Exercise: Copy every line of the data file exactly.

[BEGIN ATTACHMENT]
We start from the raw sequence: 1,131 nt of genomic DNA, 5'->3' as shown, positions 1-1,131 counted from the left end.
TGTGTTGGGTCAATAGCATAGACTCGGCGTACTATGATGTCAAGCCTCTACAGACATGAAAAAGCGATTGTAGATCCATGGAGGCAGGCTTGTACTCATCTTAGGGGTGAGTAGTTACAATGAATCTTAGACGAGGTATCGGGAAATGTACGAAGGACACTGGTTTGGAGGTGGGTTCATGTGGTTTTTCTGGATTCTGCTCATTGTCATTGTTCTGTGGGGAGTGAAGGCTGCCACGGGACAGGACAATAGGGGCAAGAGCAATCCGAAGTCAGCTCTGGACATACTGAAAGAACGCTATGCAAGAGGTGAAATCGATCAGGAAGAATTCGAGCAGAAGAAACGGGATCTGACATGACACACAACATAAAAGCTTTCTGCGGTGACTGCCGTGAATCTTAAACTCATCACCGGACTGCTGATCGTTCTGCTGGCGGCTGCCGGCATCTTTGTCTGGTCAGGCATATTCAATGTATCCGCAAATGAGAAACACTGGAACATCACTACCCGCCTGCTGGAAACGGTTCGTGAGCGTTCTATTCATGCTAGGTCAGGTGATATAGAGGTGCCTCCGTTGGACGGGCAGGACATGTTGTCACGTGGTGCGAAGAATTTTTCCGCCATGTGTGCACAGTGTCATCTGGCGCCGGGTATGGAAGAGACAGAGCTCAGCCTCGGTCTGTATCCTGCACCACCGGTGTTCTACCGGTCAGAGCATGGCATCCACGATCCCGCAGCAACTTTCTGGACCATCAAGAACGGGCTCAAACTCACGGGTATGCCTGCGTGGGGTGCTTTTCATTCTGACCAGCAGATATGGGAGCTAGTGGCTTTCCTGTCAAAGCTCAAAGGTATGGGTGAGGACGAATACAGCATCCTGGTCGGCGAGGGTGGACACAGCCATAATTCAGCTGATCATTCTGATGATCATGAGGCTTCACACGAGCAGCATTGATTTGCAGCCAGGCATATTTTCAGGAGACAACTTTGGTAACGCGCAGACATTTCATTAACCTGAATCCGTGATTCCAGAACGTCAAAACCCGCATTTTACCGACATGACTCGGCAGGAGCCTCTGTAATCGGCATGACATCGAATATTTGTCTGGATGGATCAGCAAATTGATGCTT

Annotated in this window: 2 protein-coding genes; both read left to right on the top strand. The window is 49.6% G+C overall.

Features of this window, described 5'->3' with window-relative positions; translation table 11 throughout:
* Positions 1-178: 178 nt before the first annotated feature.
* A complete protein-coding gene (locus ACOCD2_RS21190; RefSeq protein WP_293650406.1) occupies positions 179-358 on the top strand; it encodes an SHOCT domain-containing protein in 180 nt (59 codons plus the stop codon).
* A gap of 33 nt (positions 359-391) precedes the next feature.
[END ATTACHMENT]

We start from the raw sequence: 1,131 nt of genomic DNA, 5'->3' as shown, positions 1-1,131 counted from the left end.
TGTGTTGGGTCAATAGCATAGACTCGGCGTACTATGATGTCAAGCCTCTACAGACATGAAAAAGCGATTGTAGATCCATGGAGGCAGGCTTGTACTCATCTTAGGGGTGAGTAGTTACAATGAATCTTAGACGAGGTATCGGGAAATGTACGAAGGACACTGGTTTGGAGGTGGGTTCATGTGGTTTTTCTGGATTCTGCTCATTGTCATTGTTCTGTGGGGAGTGAAGGCTGCCACGGGACAGGACAATAGGGGCAAGAGCAATCCGAAGTCAGCTCTGGACATACTGAAAGAACGCTATGCAAGAGGTGAAATCGATCAGGAAGAATTCGAGCAGAAGAAACGGGATCTGACATGACACACAACATAAAAGCTTTCTGCGGTGACTGCCGTGAATCTTAAACTCATCACCGGACTGCTGATCGTTCTGCTGGCGGCTGCCGGCATCTTTGTCTGGTCAGGCATATTCAATGTATCCGCAAATGAGAAACACTGGAACATCACTACCCGCCTGCTGGAAACGGTTCGTGAGCGTTCTATTCATGCTAGGTCAGGTGATATAGAGGTGCCTCCGTTGGACGGGCAGGACATGTTGTCACGTGGTGCGAAGAATTTTTCCGCCATGTGTGCACAGTGTCATCTGGCGCCGGGTATGGAAGAGACAGAGCTCAGCCTCGGTCTGTATCCTGCACCACCGGTGTTCTACCGGTCAGAGCATGGCATCCACGATCCCGCAGCAACTTTCTGGACCATCAAGAACGGGCTCAAACTCACGGGTATGCCTGCGTGGGGTGCTTTTCATTCTGACCAGCAGATATGGGAGCTAGTGGCTTTCCTGTCAAAGCTCAAAGGTATGGGTGAGGACGAATACAGCATCCTGGTCGGCGAGGGTGGACACAGCCATAATTCAGCTGATCATTCTGATGATCATGAGGCTTCACACGAGCAGCATTGATTTGCAGCCAGGCATATTTTCAGGAGACAACTTTGGTAACGCGCAGACATTTCATTAACCTGAATCCGTGATTCCAGAACGTCAAAACCCGCATTTTACCGACATGACTCGGCAGGAGCCTCTGTAATCGGCATGACATCGAATATTTGTCTGGATGGATCAGCAAATTGATGCTT

Annotated in this window: 2 protein-coding genes; both read left to right on the top strand. The window is 49.6% G+C overall.

Features of this window, described 5'->3' with window-relative positions; translation table 11 throughout:
* Positions 1-178: 178 nt before the first annotated feature.
* A complete protein-coding gene (locus ACOCD2_RS21190; RefSeq protein WP_293650406.1) occupies positions 179-358 on the top strand; it encodes an SHOCT domain-containing protein in 180 nt (59 codons plus the stop codon).
* A gap of 33 nt (positions 359-391) precedes the next feature.